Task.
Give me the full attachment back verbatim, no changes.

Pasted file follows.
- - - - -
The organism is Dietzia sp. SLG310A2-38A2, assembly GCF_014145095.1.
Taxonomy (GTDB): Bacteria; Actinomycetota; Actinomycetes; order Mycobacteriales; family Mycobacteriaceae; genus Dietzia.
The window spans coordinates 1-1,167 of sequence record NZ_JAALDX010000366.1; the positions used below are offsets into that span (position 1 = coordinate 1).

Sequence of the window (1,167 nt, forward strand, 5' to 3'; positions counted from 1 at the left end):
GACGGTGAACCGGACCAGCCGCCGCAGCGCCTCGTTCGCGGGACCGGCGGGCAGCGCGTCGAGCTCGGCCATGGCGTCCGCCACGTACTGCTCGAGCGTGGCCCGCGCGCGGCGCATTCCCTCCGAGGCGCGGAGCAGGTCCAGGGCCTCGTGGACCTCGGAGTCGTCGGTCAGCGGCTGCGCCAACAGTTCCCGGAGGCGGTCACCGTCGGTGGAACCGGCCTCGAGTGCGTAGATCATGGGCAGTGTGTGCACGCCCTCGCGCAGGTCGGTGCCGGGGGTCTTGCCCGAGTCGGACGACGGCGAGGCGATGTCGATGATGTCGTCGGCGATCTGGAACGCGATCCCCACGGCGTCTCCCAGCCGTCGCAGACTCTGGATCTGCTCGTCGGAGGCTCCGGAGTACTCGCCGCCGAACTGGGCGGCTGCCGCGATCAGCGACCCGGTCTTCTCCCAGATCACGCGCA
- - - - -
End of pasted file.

The organism is Dietzia sp. SLG310A2-38A2, assembly GCF_014145095.1.
Taxonomy (GTDB): Bacteria; Actinomycetota; Actinomycetes; order Mycobacteriales; family Mycobacteriaceae; genus Dietzia.
The window spans coordinates 1-1,167 of sequence record NZ_JAALDX010000366.1; the positions used below are offsets into that span (position 1 = coordinate 1).

Sequence of the window (1,167 nt, forward strand, 5' to 3'; positions counted from 1 at the left end):
GACGGTGAACCGGACCAGCCGCCGCAGCGCCTCGTTCGCGGGACCGGCGGGCAGCGCGTCGAGCTCGGCCATGGCGTCCGCCACGTACTGCTCGAGCGTGGCCCGCGCGCGGCGCATTCCCTCCGAGGCGCGGAGCAGGTCCAGGGCCTCGTGGACCTCGGAGTCGTCGGTCAGCGGCTGCGCCAACAGTTCCCGGAGGCGGTCACCGTCGGTGGAACCGGCCTCGAGTGCGTAGATCATGGGCAGTGTGTGCACGCCCTCGCGCAGGTCGGTGCCGGGGGTCTTGCCCGAGTCGGACGACGGCGAGGCGATGTCGATGATGTCGTCGGCGATCTGGAACGCGATCCCCACGGCGTCTCCCAGCCGTCGCAGACTCTGGATCTGCTCGTCGGAGGCTCCGGAGTACTCGCCGCCGAACTGGGCGGCTGCCGCGATCAGCGACCCGGTCTTCTCCCAGATCACGCGCA